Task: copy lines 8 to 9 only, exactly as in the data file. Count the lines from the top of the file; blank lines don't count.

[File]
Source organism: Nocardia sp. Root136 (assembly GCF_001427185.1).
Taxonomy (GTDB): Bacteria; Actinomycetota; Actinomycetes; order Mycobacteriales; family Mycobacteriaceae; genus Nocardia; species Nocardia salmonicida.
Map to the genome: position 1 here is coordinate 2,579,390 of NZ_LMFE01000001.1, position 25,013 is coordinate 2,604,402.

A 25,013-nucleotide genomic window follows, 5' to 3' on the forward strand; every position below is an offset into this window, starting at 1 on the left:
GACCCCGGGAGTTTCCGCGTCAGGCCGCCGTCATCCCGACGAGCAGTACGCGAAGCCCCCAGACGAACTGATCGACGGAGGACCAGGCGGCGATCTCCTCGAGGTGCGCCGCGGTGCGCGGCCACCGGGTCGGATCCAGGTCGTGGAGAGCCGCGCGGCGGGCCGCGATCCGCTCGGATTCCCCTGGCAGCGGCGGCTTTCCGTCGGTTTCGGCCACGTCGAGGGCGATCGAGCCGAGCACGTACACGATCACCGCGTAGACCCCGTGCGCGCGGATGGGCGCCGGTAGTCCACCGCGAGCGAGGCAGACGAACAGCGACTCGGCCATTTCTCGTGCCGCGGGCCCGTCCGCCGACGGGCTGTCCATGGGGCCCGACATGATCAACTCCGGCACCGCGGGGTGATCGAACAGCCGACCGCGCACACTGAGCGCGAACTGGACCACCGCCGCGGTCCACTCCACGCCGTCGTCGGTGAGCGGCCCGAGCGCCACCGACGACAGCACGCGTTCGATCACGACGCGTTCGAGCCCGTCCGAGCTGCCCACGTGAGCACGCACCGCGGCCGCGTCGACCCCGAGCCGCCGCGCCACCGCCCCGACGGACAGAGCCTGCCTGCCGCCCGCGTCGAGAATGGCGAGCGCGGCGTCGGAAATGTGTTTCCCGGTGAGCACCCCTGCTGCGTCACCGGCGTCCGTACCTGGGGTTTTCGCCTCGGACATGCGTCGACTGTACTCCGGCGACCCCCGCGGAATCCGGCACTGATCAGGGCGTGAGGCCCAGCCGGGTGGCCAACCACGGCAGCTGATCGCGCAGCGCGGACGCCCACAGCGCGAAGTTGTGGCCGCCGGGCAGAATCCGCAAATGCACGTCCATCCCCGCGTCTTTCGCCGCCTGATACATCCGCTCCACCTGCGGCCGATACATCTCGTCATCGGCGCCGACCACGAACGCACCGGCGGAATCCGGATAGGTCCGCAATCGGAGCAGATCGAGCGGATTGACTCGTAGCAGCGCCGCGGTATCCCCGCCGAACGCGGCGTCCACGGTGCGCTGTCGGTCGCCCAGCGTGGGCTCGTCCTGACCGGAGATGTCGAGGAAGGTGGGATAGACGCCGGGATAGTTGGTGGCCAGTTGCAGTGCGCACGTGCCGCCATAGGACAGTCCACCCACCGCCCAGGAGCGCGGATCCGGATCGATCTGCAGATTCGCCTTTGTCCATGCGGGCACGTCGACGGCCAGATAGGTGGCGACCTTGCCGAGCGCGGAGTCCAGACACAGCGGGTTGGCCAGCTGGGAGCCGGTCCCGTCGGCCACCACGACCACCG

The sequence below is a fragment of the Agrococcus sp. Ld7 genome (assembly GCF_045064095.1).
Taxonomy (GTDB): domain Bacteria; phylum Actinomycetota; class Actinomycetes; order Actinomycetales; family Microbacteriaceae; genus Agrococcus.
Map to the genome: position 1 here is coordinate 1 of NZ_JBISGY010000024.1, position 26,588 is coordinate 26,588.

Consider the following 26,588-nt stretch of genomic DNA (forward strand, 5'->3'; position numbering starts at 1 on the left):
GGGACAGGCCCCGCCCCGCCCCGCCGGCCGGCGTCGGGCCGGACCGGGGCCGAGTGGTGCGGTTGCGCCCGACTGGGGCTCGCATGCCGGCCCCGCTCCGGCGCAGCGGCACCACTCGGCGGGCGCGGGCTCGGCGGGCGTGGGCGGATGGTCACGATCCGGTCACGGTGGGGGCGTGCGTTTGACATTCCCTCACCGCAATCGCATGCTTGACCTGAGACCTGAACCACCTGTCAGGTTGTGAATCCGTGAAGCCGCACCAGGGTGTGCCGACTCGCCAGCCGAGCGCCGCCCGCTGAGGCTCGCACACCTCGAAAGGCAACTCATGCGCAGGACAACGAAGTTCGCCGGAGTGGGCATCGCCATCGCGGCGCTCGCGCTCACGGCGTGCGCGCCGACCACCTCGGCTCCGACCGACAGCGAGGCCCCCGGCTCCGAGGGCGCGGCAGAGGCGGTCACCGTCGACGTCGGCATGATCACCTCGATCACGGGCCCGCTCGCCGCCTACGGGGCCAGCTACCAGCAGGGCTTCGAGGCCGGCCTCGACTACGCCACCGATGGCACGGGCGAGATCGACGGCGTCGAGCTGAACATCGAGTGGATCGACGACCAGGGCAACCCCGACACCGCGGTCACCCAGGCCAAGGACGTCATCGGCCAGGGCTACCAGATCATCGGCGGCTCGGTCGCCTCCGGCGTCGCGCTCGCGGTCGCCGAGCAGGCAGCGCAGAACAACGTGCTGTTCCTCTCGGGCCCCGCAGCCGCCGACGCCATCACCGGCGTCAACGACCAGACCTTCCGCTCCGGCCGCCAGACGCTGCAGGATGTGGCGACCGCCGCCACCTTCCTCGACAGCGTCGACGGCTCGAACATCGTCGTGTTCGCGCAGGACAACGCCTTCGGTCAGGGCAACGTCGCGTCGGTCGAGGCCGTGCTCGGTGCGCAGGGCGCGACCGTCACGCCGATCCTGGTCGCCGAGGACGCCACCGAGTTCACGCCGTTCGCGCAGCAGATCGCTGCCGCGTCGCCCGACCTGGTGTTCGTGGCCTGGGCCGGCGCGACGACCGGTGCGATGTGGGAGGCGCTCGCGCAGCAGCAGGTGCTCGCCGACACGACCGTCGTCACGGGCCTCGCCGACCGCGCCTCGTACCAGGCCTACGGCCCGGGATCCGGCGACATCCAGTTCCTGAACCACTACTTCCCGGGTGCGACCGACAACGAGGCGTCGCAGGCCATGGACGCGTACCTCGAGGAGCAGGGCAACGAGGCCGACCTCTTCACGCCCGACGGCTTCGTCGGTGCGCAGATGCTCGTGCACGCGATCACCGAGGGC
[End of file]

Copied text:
Map to the genome: position 1 here is coordinate 1 of NZ_JBISGY010000024.1, position 26,588 is coordinate 26,588.

Consider the following 26,588-nt stretch of genomic DNA (forward strand, 5'->3'; position numbering starts at 1 on the left):